The Solar Electric Submodule (SOLES) currently includes both concentrating solar power (thermal) and photovoltaics, including two solar technologies: 50 megawatt central receiver (power tower) solar thermal (ST) and 5 megawatt single axis tracking-flat plate photovoltaic (PV) technologies. PV is assumed available in all thirteen EMM regions, while ST is available only in the six Western regions where direct normal solar insolation is sufficient.

    Assumptions

    • Capacity factors for solar technologies are assumed to vary by time of day and season of the year
    • Because solar technologies are more expensive than other utility grid-connected technologies, early penetration will be driven by broader economic decisions such as the desire to become familiar with a new technology or environmental considerations.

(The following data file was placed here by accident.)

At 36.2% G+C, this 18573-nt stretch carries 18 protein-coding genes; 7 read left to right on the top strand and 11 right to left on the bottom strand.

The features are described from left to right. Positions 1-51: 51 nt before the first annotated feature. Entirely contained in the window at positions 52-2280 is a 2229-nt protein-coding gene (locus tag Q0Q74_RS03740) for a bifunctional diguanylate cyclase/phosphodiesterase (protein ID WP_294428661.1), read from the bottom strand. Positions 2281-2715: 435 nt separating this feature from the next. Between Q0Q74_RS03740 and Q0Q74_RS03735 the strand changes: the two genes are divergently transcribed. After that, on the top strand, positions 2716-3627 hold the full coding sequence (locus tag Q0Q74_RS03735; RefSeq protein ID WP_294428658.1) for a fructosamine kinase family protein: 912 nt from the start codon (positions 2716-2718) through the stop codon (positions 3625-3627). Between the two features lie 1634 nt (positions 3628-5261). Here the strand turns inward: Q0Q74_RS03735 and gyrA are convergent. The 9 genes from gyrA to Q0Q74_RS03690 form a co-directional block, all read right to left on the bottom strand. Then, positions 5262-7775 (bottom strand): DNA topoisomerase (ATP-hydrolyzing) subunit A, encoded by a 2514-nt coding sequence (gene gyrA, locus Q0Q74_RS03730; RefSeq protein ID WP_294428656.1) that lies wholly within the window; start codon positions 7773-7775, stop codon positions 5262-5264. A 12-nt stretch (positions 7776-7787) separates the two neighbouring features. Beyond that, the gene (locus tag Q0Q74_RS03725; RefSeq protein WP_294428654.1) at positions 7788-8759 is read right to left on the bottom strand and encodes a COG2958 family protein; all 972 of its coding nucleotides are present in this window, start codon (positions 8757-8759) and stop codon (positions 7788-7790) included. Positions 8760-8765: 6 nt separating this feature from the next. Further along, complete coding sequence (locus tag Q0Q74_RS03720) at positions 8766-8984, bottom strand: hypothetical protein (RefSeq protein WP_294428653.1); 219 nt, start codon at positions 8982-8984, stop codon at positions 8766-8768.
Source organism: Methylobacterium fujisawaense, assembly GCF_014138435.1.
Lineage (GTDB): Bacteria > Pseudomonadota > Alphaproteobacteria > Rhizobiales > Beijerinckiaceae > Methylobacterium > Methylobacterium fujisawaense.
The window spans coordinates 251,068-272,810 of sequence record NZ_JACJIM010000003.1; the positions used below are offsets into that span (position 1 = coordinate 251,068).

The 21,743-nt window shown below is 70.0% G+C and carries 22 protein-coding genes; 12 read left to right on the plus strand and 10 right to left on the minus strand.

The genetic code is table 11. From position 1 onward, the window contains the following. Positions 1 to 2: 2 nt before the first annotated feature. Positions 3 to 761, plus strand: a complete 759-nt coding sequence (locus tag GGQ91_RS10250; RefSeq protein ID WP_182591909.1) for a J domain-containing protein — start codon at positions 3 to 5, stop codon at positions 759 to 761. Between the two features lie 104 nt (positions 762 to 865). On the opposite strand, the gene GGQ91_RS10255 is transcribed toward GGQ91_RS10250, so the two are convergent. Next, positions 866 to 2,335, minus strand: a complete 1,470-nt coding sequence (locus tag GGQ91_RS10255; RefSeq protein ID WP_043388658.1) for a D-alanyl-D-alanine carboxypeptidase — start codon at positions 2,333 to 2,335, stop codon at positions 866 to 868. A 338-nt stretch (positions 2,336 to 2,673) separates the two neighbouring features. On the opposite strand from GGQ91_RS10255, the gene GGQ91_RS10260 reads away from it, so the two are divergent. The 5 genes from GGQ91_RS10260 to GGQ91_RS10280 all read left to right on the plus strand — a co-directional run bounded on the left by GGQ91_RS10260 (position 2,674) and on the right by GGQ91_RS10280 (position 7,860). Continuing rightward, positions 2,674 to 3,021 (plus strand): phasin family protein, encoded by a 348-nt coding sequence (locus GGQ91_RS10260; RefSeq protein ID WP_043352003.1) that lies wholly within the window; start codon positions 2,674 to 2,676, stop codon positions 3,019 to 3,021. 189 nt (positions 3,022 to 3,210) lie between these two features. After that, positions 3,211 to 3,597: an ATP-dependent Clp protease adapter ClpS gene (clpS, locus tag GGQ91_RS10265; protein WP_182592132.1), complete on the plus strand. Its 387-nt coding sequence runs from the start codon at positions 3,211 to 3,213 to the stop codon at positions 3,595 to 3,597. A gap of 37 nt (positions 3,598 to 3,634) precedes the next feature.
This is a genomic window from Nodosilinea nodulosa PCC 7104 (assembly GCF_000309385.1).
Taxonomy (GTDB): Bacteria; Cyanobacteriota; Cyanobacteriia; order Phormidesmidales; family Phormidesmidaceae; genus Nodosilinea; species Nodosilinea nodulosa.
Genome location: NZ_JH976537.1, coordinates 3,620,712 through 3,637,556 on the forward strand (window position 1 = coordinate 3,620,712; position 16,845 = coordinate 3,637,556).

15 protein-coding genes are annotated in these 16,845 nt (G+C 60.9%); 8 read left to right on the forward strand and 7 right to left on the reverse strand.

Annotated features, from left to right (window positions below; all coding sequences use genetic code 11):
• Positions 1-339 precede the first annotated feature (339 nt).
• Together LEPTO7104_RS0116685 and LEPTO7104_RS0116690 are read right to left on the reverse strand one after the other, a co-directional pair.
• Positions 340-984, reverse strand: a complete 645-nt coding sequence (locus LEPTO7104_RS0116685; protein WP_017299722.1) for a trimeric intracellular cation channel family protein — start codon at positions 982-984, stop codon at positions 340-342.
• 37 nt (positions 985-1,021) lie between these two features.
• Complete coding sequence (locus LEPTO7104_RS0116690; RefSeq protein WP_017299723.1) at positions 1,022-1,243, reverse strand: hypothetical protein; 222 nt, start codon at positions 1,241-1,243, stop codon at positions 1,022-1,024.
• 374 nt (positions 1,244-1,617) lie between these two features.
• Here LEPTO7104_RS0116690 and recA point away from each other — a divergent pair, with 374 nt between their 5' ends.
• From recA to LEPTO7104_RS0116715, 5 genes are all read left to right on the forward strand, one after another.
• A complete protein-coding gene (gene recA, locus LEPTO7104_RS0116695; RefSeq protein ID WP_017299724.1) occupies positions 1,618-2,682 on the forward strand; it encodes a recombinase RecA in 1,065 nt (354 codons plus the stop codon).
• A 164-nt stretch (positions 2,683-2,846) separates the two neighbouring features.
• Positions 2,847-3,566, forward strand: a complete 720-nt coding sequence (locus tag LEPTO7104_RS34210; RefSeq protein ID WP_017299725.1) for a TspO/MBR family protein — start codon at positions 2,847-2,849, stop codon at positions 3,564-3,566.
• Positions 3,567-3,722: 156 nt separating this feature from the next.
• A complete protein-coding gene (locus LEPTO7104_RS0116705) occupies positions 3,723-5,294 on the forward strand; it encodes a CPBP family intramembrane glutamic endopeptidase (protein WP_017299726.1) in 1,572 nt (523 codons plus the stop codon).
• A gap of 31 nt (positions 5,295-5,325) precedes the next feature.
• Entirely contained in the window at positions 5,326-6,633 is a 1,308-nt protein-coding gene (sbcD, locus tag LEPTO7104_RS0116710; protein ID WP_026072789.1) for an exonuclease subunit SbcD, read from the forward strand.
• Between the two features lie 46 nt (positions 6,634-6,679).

• Solar resources are well in excess of conceivable demand for new capacity; energy supplies are considered unlimited within regions (at specified daily, seasonal, and regional capacity factors).
    • The Energy Policy Act of 1992 (EPACT92) gives permanent 10-percent investment tax credit for solar electric power generation by tax-paying entities.

    Wind-Electric Power Submodule

    Because of limits to windy land area, wind is considered a finite resource. The minimum economically viable average wind speed is about 14 mph, and wind speeds are categorized by annual average wind speed based on a classification system from the Pacific Northwest Laboratory.

    Assumptions

    • Wind supply costs are affected by three modeling measures, addressing
      (1) average wind speed,
      (2) distance from existing transmission lines, and
      (3) resource degradation, transmission network upgrade costs, and market factors.